There is so much we do not know about HIV and aging, but the CHANGE HIV study (CTN 314) is setting out to answer some of these unknowns. On November 14th, Positive Living BC hosted a community forum in Downtown Vancouver, inviting CHANGE HIV project manager Rosie Clarke along to discuss the study and what the researchers ultimately hope to achieve.
Aging well with HIV is a phrase that, in the not so distant past, could have seemed impossible. However, there have been huge advances in HIV prevention, treatment, and care over the 20 years that Rosie has worked in the field, giving people living with HIV the ability to live long, healthy lives. Despite more people now aging with HIV, little research has been done into exactly what it is like to grow older with the virus and especially the factors that enable people living with HIV to age well. CHANGE HIV aims to rectify this by providing this population a platform to share their experiences: “A collective voice is much louder than an individual voice…and can hopefully change policy, change strategies, and inform younger physicians,” states Rosie.
CHANGE HIV is a collaborative, five-year study designed by researchers in collaboration with the community. It aims to recruit 750 people living with HIV aged 65 and over who live in Canada. Participants in CHANGE HIV will be asked to attend three complete visits every 18 months. Each complete visit is split into three sub-visits, where they will complete electronic-based questionnaires about their life at that time and do a few physical maneuvers such as walking and getting up from a chair.
Through the questionnaires, the researchers will be looking not just at aging with HIV, but also at healthy aging with HIV: “We don’t want to just look at the infection or the clinical issues, such as cardiovascular risk or diabetes. We want to look at the whole person, so we are collecting data on quality of life, loneliness, contributions to society, food security, income… You name it, we’re collecting it,” Rosie explains.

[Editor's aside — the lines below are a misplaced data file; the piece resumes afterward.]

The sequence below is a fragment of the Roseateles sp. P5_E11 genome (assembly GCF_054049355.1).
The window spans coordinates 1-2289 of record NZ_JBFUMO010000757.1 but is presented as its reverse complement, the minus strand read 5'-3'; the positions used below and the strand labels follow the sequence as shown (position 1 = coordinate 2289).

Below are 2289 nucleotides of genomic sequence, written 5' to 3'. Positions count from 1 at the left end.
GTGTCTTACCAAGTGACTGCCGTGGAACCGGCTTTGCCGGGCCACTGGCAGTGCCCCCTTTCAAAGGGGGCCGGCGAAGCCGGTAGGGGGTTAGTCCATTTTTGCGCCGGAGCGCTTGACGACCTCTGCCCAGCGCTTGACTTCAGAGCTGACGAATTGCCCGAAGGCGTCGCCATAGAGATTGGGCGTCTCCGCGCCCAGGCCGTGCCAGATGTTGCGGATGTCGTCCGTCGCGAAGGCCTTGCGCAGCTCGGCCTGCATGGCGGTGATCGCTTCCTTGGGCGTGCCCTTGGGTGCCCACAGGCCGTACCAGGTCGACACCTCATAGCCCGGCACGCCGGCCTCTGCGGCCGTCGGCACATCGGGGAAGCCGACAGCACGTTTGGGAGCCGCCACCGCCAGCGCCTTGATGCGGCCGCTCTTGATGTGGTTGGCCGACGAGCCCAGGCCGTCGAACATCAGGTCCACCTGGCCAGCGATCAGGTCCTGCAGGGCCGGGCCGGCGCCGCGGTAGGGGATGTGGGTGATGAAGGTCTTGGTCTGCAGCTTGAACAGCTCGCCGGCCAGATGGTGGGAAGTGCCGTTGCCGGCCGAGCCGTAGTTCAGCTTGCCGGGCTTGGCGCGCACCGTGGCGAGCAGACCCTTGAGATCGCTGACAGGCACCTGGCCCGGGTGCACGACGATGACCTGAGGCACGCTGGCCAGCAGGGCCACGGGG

An additional, optional part of the study involves determination of the relationship between fibre intake, inflammation and the microbiome, and how they may relate to healthy aging and even length of life. Participants who choose to take part in this section of the study must keep a three-day food diary, and will be invited to provide blood, nasal, and anal swab samples at two of the visits.
As we build CHANGE HIV, the researchers hope to have a registry that details exactly what it is like aging with HIV. Do people feel more resilient? Do they face any new challenges? Do they have access to the appropriate resources or care systems? Once complete, this registry could have limitless implications and aid the development of knowledge translation tools that reach students, doctors, community, and policy makers. There will also be an opportunity to develop interventional studies to help people living with HIV age well.
Visit www.changehivstudy.com for more information.